Stars including Hank Azaria and James L. Brooks have paid tribute to The Simpsons co-creator Sam Simon following news of his death on Monday (09Mar15).

The animator, 59, was diagnosed with terminal colon cancer in 2012 and told by doctors he only had three to six months to live. He passed away at his Los Angeles home on Sunday (08Mar15), surrounded by family and friends.

After his death was announced on Monday, many of Simon's co-workers came forward to pay tribute to the talented writer and producer, including his friends at long-running animated series The Simpsons.

Both James L. Brooks and Matt Groening, who developed the show with Simon, shared their condolences, as Groening said in a statement, "We will miss Sam's phenomenal talents, sharp intelligence, and sly sense of humor. He is gone from our industry too soon."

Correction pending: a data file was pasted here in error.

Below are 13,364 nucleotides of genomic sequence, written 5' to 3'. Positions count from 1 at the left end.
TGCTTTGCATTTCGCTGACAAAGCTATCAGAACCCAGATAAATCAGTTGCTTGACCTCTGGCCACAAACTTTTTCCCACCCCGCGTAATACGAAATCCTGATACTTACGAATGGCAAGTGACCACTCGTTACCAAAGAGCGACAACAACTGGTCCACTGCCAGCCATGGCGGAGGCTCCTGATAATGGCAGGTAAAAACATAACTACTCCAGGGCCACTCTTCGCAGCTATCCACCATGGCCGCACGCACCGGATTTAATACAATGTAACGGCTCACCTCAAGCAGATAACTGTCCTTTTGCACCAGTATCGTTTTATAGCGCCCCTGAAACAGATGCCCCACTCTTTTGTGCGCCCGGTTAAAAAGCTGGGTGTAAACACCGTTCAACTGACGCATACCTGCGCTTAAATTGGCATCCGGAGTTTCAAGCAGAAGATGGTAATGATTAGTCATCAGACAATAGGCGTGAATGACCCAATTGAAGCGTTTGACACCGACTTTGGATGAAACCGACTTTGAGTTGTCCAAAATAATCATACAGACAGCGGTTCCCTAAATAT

Brooks said in his statement, "He was truly one of the great ones. He found so much outside the work to give him pleasure and left so much behind for others."

Azaria, who has been one of the principal voice actors on The Simpsons since 1989, took to and wrote, "Rest in peace and thank you for The Simpsons, Sam Simon."

Other celebrities including former The Simpsons writer Conan O'Brien, newsman Larry King, Ricky Gervais, comedian Norm MACdonald, and Maria Shriver all shared their tributes to Simon on

Since his diagnosis, Simon, a longtime animal rights activist, had been preparing to give away his $100 million (£62.5 million) fortune to a number of charities, including his The Sam Simon Foundation, which provides service dogs to veterans, People for the Ethical Treatment of Animals (Peta) and other animal-centred organisations.

Peta president Ingrid Newkirk lauded Simon for his tireless efforts for animal rights, noting that it was a "very sad day" at the Sam Simon Foundation.

She added, "I think Sam died with a smile on his face, knowing that elephants were on their way out of the circus, something that, together with the closure of SeaWorld, he dreamt of and talked about all the time. He said the last two years of his life, since his diagnosis, were his happiest, as he used them to help animals who had nothing, and it gave him great joy to see chimpanzees, elephants, and even a 'gay' bull find freedom from harm because he had worked with Peta to get them all out of hideous circumstances."